- July 12, 2016
- Posted by: Jason Bourgeois
- Category: Case Law
IP Portfolio Manager
On May 12th the Federal Circuit in Enfish, LLC v. Microsoft Corprotation (2:12-cv-07360-MRP-MRW) vacated an order from the Central District of California granting summary judgement of invalidity under 35 U.S.C. § 101. The decision is a significant push back against the current, anti-software patent Alice regime in that it conclusively states that software patents “can make non-abstract improvements to computer technology” and thus are not necessarily relegated to step two of the Alice inquiry.
In 2012, Enfish sued Microsoft for infringement of U.S. Patent Nos. 6,151,604 and 6,163,775 which are directed to a logical model for a computer database i.e. a model of data for a computer database explaining how the various elements of information are related to one another. The patents teach multiple benefits:
1) an indexing technique that allow for faster searching of data than would be possible with the relational model
2) a self-relational model to allow for more effective storage of data other than structured text such as images and unstructured text
3) more flexibility in configuring a database
In its analysis the Court focused on Claim 17 of the ‘604 patent, which recites:
A data storage and retrieval system for a computer memory, comprising:
means for configuring said memory according to a logical table, said logical table including:
a plurality of logical rows, each said logical row including an object identification number (OID) to identify each said logical row, each said logical row corresponding to a record of information;
a plurality of logical columns intersecting said plurality of logical rows to define a plurality of logical cells, each said logical column including an OID to identify each said logical column; and
means for indexing data stored in said table.
Turning to the Alice analysis, the Court stated that it does not believe that patents directed to software “as opposed to hardware, are inherently abstract and therefore only properly analyzed at the second step of the Alice analysis. Software can make non-abstract improvements to computer technology just as hardware improvements can, and sometimes the improvements can be accomplished through either route.”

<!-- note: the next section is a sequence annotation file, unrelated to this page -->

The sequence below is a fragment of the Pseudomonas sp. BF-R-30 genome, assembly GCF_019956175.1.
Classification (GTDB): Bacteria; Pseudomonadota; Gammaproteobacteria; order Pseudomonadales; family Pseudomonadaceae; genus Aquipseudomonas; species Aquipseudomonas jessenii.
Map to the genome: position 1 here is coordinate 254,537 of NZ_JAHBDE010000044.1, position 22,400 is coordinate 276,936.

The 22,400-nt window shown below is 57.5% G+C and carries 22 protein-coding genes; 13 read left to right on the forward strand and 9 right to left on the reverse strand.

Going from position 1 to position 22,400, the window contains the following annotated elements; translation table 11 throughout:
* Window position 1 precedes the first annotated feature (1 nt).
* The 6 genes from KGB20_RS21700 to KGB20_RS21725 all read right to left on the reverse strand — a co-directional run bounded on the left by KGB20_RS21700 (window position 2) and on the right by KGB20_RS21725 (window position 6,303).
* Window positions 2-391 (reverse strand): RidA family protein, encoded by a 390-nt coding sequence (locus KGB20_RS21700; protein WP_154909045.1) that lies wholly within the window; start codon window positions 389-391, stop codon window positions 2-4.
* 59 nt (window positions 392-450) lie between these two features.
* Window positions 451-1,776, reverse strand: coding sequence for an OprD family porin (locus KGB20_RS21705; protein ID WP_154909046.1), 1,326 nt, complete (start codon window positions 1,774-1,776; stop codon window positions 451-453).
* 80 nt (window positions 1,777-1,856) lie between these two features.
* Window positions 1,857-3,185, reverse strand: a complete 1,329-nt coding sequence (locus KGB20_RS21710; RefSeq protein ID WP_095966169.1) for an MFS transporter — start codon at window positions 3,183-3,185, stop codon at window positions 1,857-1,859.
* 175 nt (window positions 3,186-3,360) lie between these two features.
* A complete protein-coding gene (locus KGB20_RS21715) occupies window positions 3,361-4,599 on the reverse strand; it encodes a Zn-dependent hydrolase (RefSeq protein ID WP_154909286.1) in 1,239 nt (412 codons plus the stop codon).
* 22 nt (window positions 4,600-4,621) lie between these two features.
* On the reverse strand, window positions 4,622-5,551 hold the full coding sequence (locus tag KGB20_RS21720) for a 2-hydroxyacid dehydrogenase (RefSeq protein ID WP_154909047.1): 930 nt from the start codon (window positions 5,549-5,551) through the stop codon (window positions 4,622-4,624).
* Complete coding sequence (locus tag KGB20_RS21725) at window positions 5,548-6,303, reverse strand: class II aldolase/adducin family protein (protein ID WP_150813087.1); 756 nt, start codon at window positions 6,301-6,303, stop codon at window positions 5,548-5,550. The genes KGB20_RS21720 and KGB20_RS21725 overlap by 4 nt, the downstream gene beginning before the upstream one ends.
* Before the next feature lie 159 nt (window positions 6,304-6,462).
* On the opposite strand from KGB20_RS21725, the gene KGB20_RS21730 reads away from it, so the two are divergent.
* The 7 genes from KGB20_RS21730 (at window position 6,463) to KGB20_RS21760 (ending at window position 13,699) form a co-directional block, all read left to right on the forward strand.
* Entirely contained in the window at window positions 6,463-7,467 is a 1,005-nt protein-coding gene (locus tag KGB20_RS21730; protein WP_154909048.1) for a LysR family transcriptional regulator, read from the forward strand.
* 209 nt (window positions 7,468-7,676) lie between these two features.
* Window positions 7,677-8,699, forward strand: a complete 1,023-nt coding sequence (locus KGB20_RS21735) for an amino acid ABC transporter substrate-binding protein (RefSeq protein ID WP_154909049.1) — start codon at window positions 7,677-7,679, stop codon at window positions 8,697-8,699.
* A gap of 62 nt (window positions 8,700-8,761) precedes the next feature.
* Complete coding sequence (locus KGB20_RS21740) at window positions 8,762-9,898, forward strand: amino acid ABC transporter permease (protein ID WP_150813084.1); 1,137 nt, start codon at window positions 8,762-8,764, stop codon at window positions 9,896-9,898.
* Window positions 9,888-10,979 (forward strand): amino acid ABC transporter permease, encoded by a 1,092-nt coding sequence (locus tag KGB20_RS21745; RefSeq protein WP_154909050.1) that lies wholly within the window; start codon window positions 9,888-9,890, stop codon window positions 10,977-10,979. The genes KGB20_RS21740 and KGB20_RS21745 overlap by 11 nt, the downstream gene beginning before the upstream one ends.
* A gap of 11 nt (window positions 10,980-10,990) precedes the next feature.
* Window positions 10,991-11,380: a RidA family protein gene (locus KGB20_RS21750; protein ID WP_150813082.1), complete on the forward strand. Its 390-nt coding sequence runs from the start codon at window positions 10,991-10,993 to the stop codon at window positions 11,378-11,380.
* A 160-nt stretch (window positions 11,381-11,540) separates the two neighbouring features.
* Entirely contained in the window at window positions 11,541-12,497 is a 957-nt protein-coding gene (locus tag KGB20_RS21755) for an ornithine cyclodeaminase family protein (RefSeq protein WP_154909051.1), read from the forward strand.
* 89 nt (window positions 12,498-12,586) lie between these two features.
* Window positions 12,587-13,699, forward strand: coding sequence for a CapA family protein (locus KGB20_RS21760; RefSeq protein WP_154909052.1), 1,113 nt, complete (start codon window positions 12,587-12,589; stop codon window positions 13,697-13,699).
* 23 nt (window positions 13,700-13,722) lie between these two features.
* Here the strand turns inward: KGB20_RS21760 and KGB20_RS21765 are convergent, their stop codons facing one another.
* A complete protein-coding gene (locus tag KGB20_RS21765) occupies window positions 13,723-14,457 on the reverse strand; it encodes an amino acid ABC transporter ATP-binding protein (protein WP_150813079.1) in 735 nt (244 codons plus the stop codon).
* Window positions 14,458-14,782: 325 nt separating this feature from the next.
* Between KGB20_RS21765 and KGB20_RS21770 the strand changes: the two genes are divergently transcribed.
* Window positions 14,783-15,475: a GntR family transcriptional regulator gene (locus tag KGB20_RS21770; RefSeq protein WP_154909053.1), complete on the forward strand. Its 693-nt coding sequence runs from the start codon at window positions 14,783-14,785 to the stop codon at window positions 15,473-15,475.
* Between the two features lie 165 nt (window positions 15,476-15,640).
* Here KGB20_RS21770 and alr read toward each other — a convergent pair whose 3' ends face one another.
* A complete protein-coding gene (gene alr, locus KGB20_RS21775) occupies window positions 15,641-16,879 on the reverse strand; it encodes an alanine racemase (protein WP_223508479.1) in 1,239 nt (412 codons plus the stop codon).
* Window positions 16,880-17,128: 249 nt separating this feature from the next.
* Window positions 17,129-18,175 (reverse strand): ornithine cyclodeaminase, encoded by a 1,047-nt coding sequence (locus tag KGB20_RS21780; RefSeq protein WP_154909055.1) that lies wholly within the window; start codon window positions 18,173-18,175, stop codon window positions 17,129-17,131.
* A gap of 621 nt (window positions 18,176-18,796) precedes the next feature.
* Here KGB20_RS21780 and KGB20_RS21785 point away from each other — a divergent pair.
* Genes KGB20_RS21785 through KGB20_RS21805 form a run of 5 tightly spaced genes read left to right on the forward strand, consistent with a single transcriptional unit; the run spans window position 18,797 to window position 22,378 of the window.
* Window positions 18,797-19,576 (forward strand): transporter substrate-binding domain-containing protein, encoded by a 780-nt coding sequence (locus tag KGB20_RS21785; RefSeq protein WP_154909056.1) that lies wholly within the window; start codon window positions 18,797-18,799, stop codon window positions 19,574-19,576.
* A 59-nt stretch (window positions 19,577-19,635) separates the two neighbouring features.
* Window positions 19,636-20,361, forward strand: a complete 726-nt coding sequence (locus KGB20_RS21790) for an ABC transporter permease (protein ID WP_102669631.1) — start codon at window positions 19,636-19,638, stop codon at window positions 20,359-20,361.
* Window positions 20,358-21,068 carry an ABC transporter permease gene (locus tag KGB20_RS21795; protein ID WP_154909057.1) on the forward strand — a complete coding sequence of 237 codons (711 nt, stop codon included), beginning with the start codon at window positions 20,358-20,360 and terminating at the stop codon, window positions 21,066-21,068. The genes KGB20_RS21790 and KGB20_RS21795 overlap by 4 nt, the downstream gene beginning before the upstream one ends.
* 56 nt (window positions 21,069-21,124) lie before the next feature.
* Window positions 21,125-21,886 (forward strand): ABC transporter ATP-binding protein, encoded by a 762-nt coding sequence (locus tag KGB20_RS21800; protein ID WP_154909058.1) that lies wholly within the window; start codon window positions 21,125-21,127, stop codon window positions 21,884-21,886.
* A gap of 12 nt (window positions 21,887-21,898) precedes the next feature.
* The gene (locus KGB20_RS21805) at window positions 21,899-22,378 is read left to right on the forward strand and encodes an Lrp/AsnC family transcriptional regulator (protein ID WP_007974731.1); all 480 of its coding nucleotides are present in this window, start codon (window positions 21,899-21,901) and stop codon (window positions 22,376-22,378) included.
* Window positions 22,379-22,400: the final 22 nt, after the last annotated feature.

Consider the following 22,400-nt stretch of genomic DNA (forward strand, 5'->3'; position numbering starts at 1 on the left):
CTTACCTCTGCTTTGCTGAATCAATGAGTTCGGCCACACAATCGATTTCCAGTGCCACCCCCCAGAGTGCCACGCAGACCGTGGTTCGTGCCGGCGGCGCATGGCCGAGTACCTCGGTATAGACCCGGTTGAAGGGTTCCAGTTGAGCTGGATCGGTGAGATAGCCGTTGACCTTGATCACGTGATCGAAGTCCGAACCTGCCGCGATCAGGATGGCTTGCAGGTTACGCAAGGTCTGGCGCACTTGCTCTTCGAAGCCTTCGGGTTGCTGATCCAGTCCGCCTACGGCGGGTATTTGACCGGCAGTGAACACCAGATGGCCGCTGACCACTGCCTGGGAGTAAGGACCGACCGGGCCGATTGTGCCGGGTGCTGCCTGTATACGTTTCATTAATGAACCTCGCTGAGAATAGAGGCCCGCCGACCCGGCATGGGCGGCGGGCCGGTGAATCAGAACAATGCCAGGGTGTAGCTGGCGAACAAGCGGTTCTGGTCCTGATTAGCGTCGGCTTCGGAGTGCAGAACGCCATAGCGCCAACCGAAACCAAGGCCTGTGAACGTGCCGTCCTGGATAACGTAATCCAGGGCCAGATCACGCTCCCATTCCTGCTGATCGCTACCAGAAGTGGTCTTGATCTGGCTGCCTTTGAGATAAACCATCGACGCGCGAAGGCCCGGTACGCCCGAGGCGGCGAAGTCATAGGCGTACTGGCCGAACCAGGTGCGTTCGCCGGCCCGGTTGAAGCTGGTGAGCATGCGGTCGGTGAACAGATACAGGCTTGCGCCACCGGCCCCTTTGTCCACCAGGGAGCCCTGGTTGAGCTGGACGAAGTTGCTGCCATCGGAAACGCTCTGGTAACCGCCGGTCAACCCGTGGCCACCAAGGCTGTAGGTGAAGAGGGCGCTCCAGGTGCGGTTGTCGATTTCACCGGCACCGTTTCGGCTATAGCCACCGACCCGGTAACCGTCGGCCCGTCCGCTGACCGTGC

The Court distinguished over previous decisions such as Bilski and Alice noting that “the plain focus of the claims is on an improvement to computer functionality itself, not on economic or other tasks for which a computer is used in its ordinary capacity” rather the claims of Enfish’s patents “are directed to a specific improvement to the way computers operate, embodied in the self-referential table.” Turning to the District Court ruling, the Court found that the lower court had fallen into the trap of oversimplifying the claims to a level that would invalidate most if not all patents: “The District Court concluded that the claims were directed to the abstract idea of ‘storing, organizing, and retrieving memory in a logical table’ or, more simply, ‘the concept of organizing information using tabular formats.’…”However, describing the claims at such a high level of abstraction and untethered from the language of the claims all but ensures that the exceptions to § 101 swallow the rule.”
The Court then turned to the specification of the patents in suit to bolster its conclusion that “the claims are directed to an improvement of an existing technology” noting that “the claimed invention achieves other benefits over conventional databases, such as increased flexibility, faster search times, and smaller memory requirements.” The Court also noted that it does not believe that “invention’s ability to run on a general purpose computer dooms the claims” unlike the those in Alice or Versata Development Group v. SAP America which “can readily be understood as simply adding conventional computer components to well-known business practices.” Similarly, that the improvement “is not defined by reference to ‘physical’ components does not doom the claims. To hold otherwise risks resurrecting a bright-line machine or transformation test,…or creating a categorical ban on software patents.”
Summing up its reasoning the Court noted that “we are not faced with a situation where general-purpose computer components are added post-hoc to a fundamental economic practice or mathematical equation. Rather, the claims are directed to a specific implementation of a solution to a problem in the software arts.”
If one were to attempt to distill a rule regarding software patents and § 101 from this decision, it might be that claims of limited scope, directed to a computer specific process, with a specification that describes a computer specific problem can be non-abstract and safe under the Alice regime. It will be interesting to see new district court rulings citing this holding, and we will be following those cases closely.